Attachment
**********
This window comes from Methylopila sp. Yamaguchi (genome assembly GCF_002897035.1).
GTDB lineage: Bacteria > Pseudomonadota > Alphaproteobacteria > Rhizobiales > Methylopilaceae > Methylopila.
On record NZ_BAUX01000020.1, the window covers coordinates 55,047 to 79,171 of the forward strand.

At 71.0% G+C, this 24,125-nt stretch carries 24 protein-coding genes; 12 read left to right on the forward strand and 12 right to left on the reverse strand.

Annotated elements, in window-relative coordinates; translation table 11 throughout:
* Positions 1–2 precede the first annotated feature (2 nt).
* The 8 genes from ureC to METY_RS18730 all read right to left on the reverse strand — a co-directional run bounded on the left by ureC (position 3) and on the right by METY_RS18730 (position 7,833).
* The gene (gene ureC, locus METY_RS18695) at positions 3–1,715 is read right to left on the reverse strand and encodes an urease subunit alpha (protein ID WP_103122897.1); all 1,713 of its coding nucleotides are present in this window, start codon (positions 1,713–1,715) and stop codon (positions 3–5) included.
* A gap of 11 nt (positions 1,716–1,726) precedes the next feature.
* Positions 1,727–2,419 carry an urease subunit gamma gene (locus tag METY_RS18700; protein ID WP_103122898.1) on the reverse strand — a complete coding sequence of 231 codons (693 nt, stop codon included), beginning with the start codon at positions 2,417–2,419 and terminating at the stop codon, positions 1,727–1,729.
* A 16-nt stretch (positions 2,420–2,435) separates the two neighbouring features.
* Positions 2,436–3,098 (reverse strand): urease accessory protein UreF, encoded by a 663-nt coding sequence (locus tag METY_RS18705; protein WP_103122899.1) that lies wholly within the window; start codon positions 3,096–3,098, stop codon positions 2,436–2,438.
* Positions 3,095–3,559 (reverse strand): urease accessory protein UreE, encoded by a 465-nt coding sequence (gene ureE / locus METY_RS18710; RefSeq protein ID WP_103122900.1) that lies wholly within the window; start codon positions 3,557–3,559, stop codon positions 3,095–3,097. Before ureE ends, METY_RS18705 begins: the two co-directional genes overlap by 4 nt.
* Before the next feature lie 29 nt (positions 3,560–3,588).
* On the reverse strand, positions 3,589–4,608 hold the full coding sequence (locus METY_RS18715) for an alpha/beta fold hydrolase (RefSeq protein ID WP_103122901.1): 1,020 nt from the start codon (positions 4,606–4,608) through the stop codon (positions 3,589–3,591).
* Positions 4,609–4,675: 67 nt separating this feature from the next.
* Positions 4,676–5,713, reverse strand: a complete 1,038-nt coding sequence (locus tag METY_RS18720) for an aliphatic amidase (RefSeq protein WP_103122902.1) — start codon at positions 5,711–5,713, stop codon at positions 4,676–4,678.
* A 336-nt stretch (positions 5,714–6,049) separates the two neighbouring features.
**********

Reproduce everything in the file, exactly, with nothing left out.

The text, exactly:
This window comes from Methylopila sp. Yamaguchi (genome assembly GCF_002897035.1).
GTDB lineage: Bacteria > Pseudomonadota > Alphaproteobacteria > Rhizobiales > Methylopilaceae > Methylopila.
On record NZ_BAUX01000020.1, the window covers coordinates 55,047 to 79,171 of the forward strand.

At 71.0% G+C, this 24,125-nt stretch carries 24 protein-coding genes; 12 read left to right on the forward strand and 12 right to left on the reverse strand.

Annotated elements, in window-relative coordinates; translation table 11 throughout:
* Positions 1–2 precede the first annotated feature (2 nt).
* The 8 genes from ureC to METY_RS18730 all read right to left on the reverse strand — a co-directional run bounded on the left by ureC (position 3) and on the right by METY_RS18730 (position 7,833).
* The gene (gene ureC, locus METY_RS18695) at positions 3–1,715 is read right to left on the reverse strand and encodes an urease subunit alpha (protein ID WP_103122897.1); all 1,713 of its coding nucleotides are present in this window, start codon (positions 1,713–1,715) and stop codon (positions 3–5) included.
* A gap of 11 nt (positions 1,716–1,726) precedes the next feature.
* Positions 1,727–2,419 carry an urease subunit gamma gene (locus tag METY_RS18700; protein ID WP_103122898.1) on the reverse strand — a complete coding sequence of 231 codons (693 nt, stop codon included), beginning with the start codon at positions 2,417–2,419 and terminating at the stop codon, positions 1,727–1,729.
* A 16-nt stretch (positions 2,420–2,435) separates the two neighbouring features.
* Positions 2,436–3,098 (reverse strand): urease accessory protein UreF, encoded by a 663-nt coding sequence (locus tag METY_RS18705; protein WP_103122899.1) that lies wholly within the window; start codon positions 3,096–3,098, stop codon positions 2,436–2,438.
* Positions 3,095–3,559 (reverse strand): urease accessory protein UreE, encoded by a 465-nt coding sequence (gene ureE / locus METY_RS18710; RefSeq protein ID WP_103122900.1) that lies wholly within the window; start codon positions 3,557–3,559, stop codon positions 3,095–3,097. Before ureE ends, METY_RS18705 begins: the two co-directional genes overlap by 4 nt.
* Before the next feature lie 29 nt (positions 3,560–3,588).
* On the reverse strand, positions 3,589–4,608 hold the full coding sequence (locus METY_RS18715) for an alpha/beta fold hydrolase (RefSeq protein ID WP_103122901.1): 1,020 nt from the start codon (positions 4,606–4,608) through the stop codon (positions 3,589–3,591).
* Positions 4,609–4,675: 67 nt separating this feature from the next.
* Positions 4,676–5,713, reverse strand: a complete 1,038-nt coding sequence (locus tag METY_RS18720) for an aliphatic amidase (RefSeq protein WP_103122902.1) — start codon at positions 5,711–5,713, stop codon at positions 4,676–4,678.
* A 336-nt stretch (positions 5,714–6,049) separates the two neighbouring features.